"Dog, dog, dog!" complained the chief. "Why do you all want to see a dog? No offence, Drake."

"None taken."

"The heroes of the hour are clearly Officers..., Officers..."

"Muldoon and Kirby," the latter officer supplied laconically.

"Officers Muldoon and Kirby."

"Anybody want to take a picture of me?" asked Nimnul. "This is my good side."

At that moment there was a sound like a toy machine gun going off. Spinelli turned and dashed back to his desk. "My cheesecake!" he cried.

Sure enough, the traps around his desk had all gone off. Twenty-seven slices of cheese and one big wedge of muenster cheesecake were gone, replaced by a rather hefty brown mouse.

Nimnul leapt into his chair. "Vermin!" He looked to the S.W.A.T. team, then pointed at the mouse. "Fire!" he commanded.

The S.W.A.T. team, which was not known for its reticence to use firepower to solve any problem, nevertheless remained as they were. "Trick us once, shame on you. Trick us twice, shame on us." Taunted the sergeant.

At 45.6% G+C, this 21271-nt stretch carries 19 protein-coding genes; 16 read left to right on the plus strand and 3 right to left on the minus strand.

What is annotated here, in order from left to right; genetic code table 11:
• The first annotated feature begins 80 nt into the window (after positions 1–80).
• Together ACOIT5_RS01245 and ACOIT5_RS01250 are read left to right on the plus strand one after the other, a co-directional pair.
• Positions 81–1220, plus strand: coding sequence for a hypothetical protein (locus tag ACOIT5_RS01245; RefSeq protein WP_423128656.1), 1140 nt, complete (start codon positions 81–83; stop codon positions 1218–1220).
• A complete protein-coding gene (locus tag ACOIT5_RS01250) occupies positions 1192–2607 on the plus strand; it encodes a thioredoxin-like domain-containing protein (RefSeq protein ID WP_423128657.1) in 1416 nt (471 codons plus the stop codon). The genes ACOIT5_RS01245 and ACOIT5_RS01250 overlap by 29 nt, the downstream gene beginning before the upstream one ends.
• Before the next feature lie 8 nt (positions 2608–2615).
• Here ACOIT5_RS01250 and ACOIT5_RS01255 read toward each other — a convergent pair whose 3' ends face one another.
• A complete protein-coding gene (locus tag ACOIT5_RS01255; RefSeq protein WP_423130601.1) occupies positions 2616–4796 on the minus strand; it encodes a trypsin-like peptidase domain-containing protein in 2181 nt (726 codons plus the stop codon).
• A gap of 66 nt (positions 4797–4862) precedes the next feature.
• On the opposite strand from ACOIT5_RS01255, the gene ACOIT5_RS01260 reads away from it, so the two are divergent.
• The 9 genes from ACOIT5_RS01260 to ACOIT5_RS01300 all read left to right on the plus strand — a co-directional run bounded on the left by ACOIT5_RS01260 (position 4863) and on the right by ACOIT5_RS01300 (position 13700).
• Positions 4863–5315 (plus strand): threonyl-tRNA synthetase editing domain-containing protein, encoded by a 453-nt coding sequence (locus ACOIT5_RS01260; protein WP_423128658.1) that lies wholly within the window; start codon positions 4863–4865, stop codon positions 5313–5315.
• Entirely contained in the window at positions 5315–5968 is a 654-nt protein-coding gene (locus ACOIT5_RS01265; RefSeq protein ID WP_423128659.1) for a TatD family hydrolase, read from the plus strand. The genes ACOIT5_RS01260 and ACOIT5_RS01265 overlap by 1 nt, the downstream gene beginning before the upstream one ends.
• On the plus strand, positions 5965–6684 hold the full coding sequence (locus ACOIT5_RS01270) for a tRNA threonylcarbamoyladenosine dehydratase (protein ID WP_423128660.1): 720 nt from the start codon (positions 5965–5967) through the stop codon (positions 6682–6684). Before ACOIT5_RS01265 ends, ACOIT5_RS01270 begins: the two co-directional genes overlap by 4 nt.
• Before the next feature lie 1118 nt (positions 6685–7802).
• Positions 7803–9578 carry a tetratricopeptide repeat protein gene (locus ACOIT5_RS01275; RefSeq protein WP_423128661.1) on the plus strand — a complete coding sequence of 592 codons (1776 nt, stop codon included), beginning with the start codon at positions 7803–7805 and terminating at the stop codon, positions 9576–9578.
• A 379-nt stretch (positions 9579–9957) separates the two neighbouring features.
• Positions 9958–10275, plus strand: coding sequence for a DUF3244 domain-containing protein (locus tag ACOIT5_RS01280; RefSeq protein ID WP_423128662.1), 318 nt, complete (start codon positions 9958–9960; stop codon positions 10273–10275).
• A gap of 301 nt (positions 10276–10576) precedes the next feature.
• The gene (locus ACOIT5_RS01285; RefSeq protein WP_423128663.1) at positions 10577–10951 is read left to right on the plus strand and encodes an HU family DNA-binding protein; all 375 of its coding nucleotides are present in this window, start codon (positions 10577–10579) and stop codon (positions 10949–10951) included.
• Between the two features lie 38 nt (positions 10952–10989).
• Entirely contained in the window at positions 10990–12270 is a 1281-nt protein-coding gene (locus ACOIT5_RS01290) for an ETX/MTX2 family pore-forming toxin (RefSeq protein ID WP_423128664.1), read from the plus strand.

Spinelli dived for the mouse. It eluded his grasp and landed on the floor. "Get that mouse!" he ordered.

The S.W.A.T. team raised their weapons.

"Without shooting it!" Spinelli ordered.

The mouse ran past Mrs. Clutchcoin, who fainted and fell on her husband. It then turned and headed right for Drake. Before he had a chance to react, the mouse had raced between his legs. Drake tried to follow it with his eyes, spinning around and losing his balance. Luckily, his niece had raced around the desk and to his side in time to catch him. There was a rapid stomping of boots as the mouse made its way past the S.W.A.T. team.